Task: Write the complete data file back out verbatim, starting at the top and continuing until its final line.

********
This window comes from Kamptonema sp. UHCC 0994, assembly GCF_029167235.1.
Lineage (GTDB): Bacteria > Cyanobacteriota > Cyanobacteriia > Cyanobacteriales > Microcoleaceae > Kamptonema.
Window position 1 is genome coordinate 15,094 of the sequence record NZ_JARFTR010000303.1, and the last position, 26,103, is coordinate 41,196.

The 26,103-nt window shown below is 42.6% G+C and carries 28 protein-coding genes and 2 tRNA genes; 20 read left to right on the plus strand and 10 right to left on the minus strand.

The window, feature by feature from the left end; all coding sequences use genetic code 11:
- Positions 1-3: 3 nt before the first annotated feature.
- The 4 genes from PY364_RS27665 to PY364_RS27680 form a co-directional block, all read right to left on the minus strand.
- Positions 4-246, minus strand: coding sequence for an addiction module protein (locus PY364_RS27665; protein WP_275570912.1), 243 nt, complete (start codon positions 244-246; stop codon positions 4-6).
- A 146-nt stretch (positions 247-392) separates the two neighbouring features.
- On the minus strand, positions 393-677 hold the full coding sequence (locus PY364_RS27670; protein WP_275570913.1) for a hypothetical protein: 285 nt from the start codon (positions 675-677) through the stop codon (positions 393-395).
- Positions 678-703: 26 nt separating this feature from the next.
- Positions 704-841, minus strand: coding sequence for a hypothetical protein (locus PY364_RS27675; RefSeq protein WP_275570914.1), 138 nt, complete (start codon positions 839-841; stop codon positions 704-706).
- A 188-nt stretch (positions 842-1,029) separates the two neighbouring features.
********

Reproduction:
This window comes from Kamptonema sp. UHCC 0994, assembly GCF_029167235.1.
Lineage (GTDB): Bacteria > Cyanobacteriota > Cyanobacteriia > Cyanobacteriales > Microcoleaceae > Kamptonema.
Window position 1 is genome coordinate 15,094 of the sequence record NZ_JARFTR010000303.1, and the last position, 26,103, is coordinate 41,196.

The 26,103-nt window shown below is 42.6% G+C and carries 28 protein-coding genes and 2 tRNA genes; 20 read left to right on the plus strand and 10 right to left on the minus strand.

The window, feature by feature from the left end; all coding sequences use genetic code 11:
- Positions 1-3: 3 nt before the first annotated feature.
- The 4 genes from PY364_RS27665 to PY364_RS27680 form a co-directional block, all read right to left on the minus strand.
- Positions 4-246, minus strand: coding sequence for an addiction module protein (locus PY364_RS27665; protein WP_275570912.1), 243 nt, complete (start codon positions 244-246; stop codon positions 4-6).
- A 146-nt stretch (positions 247-392) separates the two neighbouring features.
- On the minus strand, positions 393-677 hold the full coding sequence (locus PY364_RS27670; protein WP_275570913.1) for a hypothetical protein: 285 nt from the start codon (positions 675-677) through the stop codon (positions 393-395).
- Positions 678-703: 26 nt separating this feature from the next.
- Positions 704-841, minus strand: coding sequence for a hypothetical protein (locus PY364_RS27675; RefSeq protein WP_275570914.1), 138 nt, complete (start codon positions 839-841; stop codon positions 704-706).
- A 188-nt stretch (positions 842-1,029) separates the two neighbouring features.